A Cyprus Scops owl has made herself comfortable in an artificial nest, one of about 1,000 owl nesting boxes that have been put up in various locations across the island as a natural way to combat rodents.
BirdLife Cyprus volunteers found and ringed the female owl and her chicks last year. They caught up with her again this year, at the same nest, with three chicks which were also ringed.
In a post on its Facebook page, BirdLife Cyprus said that there are more than 1000 artificial nests for barn owls across the island.
The move is part of the pilot project which aims to increase the population of barn owls and the biological control of rodents. This will help reduce the use of chemicals which pose a serious threat to biodiversity and wildlife.
Barn owls are nocturnal birds of prey and are considered the farmers’ best ally in the fight against rodents in the countryside since it feeds almost exclusively on rodents, namely mice and rats.
Each barn owl consumes four to six rodents every night, while a family of barn owls consumes up to 6,000 rodents per year.
Indicatively, BirdLife Cyprus gave the example of Israel, which, thanks to artificial nesting boxes, has managed since 2006 to slash the use of rodenticides in the countryside by 80 per cent.
“During our recent visit with the environment minister Dr Kadis, we had the opportunity to find out more about this successful effort through constructive meetings with the ministers of environment and regional cooperation of Israel and other officials, as well as through visits to rural areas where this method is used,” the NGO said on Facebook.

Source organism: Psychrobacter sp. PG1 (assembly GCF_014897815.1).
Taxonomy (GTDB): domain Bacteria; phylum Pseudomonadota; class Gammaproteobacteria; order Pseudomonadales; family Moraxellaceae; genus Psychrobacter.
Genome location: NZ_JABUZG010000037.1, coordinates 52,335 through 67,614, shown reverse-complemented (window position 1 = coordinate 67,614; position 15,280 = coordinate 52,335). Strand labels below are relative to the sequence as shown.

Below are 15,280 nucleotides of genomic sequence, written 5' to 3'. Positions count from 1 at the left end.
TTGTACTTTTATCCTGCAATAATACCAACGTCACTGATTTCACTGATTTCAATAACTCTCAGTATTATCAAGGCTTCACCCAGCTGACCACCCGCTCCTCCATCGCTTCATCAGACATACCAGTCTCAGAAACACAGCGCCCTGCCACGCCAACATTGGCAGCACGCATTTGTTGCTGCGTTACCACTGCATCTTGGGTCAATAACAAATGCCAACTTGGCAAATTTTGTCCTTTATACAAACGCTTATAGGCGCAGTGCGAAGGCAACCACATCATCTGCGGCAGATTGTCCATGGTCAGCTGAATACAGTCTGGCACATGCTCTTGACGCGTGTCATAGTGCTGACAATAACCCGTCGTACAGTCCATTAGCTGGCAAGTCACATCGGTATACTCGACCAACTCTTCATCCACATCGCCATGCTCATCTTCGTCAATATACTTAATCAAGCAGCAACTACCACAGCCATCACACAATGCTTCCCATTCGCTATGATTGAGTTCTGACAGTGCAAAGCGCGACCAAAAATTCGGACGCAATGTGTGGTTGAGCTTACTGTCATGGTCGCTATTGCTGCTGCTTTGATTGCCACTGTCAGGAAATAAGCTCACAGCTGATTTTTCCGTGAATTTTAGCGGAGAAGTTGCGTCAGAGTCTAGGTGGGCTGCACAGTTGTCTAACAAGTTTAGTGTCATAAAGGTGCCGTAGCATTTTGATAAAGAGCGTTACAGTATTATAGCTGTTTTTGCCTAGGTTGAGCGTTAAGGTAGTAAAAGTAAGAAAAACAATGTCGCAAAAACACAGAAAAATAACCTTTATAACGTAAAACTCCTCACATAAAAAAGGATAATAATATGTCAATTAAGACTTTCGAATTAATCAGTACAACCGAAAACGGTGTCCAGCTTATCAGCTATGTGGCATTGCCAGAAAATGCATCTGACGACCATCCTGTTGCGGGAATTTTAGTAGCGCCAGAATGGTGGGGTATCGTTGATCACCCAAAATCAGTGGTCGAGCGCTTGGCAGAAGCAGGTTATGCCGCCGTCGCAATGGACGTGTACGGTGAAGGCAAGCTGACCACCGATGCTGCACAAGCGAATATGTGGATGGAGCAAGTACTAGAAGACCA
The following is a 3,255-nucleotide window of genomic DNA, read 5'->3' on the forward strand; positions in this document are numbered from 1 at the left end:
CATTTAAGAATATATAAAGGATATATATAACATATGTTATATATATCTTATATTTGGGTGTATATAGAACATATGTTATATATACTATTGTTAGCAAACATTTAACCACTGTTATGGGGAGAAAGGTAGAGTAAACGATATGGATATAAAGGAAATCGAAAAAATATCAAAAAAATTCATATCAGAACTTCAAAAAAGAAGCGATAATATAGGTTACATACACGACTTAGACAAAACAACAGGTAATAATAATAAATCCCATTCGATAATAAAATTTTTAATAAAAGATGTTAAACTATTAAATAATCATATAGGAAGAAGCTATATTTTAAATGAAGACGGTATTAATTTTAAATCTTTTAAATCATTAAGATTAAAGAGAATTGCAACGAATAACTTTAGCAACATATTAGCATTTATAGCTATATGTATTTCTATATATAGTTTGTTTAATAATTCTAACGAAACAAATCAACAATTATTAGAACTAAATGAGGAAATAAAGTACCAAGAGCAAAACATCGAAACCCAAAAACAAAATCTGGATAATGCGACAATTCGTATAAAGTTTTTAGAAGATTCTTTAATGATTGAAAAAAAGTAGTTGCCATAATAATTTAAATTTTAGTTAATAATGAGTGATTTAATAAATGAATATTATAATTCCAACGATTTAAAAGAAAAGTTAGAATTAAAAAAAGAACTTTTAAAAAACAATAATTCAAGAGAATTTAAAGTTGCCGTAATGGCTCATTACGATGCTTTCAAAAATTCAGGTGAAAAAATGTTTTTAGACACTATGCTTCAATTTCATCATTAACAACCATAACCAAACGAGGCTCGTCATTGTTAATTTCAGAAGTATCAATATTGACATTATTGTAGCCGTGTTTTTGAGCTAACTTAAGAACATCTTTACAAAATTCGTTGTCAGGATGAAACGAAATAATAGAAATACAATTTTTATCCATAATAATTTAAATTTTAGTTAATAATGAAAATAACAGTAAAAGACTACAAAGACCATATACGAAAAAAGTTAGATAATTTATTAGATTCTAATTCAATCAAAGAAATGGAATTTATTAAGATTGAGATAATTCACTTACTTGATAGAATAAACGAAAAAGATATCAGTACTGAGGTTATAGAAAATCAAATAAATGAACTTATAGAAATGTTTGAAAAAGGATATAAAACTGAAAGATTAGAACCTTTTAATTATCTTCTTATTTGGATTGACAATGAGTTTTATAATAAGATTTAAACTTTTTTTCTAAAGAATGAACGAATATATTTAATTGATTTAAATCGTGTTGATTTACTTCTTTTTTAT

During the visit, it was decided that a memorandum of understanding will be drawn up and signed, it added.
There are currently more than 4,500 artificial nesting boxes throughout the country.
“We are optimistic that the coordinated effort that Cyprus has already started with the preparation of a national action plan for barn owls will be the solution to the widespread us of rodenticides in the Cyprus countryside,” it concluded.
Back to Cyprus, the NGO noted that though intended for barn owls, the nesting boxes are often used by other birds such as kestrels, Cyprus Scops owls, European rollers.
Case in point, the female Cyprus Scops owl with ring number E01328, who having nested in an artificial nest in the Larnaca area last year, did so again this year.
Meanwhile, an injured kestrel (Falco tinnunculu) found by a member of the public – probably after being hit by a car –has been treated and been handed over to the game service, the forestry department said.
The kestrel is the most common bird of prey in Cyprus. It has pointed wings and a tail which it closes when flying but opens like a fan when hovering. It can be spotted beating its wings at the same spot for long stretches of time as it looks for its prey. It nests at cliffs and in tall buildings in towns, the forestry department added.